From North Carolina Out: Charles Olson, Black Mountain Poetics, and the Later Years
The Charles Olson Society will sponsor a session at the annual American Literature Association Conference, to be held in Chicago, May 23-26. This year, the Society is interested in abstracts that examine the later periods of Black Mountain Poetry. After the closure of Black Mountain College, the liquidation of the property in 1957, and the folding of the Black Mountain Review in the same year, poets like Olson, Robert Creeley, Robert Duncan, John Wieners, Ed Dorn, and Larry Eigner had to find new centers of community where they could continue the advances of their experimental poetics. Gloucester, Buffalo, San Francisco, New York, Boston, and New Mexico – different locales became important for fostering exchange for these poets. Similarly, little magazines like Yugen, Niagara Frontier Review, and Measure tried to take up the slack from the loss of the Black Mountain Review. After Olson died in 1970, too, it fell to other members of the group to lead. How did Black Mountain Poetry change and evolve through the 1960s and the 1970s, given these shocks to its infrastructure? How did the poetry itself transform as a result? We will welcome abstracts that explore how the formal techniques of the sixties and the seventies, specifically, but also the poets who followed in the eighties, carried the flag of Black Mountain College through various theoretical and formal techniques in their poetics.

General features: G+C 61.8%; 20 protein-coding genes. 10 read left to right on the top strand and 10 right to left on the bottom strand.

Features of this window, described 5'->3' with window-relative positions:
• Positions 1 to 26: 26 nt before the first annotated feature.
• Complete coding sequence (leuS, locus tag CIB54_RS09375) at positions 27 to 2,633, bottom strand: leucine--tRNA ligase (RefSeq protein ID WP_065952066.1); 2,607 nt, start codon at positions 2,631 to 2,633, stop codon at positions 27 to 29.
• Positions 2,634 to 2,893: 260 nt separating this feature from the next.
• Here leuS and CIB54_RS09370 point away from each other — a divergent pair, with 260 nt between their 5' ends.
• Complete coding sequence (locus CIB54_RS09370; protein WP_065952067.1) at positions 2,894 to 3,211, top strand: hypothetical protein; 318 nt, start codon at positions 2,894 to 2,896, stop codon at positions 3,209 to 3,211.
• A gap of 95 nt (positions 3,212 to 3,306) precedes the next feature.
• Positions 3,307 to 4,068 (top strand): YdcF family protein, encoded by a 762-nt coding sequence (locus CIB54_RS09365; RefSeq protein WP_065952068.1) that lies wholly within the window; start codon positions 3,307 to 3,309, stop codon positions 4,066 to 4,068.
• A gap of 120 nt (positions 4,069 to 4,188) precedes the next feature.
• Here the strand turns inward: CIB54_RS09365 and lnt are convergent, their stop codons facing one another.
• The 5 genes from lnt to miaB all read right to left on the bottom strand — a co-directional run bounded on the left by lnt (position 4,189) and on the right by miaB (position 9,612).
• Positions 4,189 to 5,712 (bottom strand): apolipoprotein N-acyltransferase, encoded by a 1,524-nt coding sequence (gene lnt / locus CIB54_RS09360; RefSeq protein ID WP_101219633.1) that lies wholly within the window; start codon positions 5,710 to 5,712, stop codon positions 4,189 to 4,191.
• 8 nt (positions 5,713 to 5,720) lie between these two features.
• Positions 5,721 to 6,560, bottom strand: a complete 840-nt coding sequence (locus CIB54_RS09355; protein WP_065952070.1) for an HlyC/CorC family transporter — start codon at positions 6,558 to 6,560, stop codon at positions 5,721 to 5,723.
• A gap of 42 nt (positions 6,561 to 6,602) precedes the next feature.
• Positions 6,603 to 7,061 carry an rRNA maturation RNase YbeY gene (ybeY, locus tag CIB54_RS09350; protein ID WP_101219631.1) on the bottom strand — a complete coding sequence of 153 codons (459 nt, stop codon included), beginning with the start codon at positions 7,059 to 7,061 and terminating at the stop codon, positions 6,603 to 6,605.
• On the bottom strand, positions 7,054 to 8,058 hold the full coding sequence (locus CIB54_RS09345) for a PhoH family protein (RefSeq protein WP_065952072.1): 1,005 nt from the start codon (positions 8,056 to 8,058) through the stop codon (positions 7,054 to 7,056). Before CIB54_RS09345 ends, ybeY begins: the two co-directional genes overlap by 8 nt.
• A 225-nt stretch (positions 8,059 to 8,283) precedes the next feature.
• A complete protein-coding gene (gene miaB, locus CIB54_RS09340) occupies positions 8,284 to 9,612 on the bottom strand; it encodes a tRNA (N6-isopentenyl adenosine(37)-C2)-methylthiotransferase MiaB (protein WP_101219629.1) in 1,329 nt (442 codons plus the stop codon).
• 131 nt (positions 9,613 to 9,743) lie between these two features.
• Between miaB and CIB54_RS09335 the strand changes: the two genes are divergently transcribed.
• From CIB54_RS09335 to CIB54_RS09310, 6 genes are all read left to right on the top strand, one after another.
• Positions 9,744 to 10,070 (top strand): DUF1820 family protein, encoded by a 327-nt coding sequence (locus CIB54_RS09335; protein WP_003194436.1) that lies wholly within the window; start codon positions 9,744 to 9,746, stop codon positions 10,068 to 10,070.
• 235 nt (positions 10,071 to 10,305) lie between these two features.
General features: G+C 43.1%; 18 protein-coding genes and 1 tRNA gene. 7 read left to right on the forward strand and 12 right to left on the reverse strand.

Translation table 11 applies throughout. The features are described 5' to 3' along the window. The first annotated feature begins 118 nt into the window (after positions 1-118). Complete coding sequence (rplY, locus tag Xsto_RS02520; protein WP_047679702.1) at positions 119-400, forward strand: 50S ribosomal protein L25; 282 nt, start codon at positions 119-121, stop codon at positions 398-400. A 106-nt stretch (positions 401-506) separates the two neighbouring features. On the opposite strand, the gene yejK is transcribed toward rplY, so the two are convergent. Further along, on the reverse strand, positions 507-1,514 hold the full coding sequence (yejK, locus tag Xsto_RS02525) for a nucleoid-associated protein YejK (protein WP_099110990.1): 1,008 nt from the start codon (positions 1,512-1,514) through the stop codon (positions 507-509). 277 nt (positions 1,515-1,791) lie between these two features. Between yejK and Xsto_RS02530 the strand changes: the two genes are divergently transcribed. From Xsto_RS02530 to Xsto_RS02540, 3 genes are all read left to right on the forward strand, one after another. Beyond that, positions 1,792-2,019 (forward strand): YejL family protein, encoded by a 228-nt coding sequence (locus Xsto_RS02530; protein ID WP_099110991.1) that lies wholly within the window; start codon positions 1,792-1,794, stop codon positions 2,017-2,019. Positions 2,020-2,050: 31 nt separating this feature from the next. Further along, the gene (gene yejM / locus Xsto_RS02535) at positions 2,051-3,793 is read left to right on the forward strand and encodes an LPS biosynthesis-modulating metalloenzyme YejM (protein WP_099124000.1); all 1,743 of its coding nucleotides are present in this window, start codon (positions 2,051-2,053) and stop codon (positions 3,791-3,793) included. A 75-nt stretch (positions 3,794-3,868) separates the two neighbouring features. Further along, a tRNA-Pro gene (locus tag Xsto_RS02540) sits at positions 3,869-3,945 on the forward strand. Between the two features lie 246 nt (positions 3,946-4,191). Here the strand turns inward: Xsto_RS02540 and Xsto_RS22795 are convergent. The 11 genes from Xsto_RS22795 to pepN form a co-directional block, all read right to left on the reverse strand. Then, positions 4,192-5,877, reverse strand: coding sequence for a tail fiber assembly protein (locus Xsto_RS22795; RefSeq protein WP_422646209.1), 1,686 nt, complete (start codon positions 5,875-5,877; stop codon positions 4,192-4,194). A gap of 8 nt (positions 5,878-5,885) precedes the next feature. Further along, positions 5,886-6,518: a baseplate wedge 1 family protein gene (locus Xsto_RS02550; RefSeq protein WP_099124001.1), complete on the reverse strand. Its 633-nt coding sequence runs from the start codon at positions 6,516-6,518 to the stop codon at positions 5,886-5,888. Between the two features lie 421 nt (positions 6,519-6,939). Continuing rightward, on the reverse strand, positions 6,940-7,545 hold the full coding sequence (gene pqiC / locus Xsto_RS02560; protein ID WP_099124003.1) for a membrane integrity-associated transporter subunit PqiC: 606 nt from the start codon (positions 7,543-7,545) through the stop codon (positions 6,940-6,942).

Interested scholars and poets should send a 250 word abstract with a title to Joshua Hoeynck (email@example.com) and Jeffrey Gardiner (firstname.lastname@example.org) no later than January 26th. Please include your academic affiliation as well as a brief biographical note.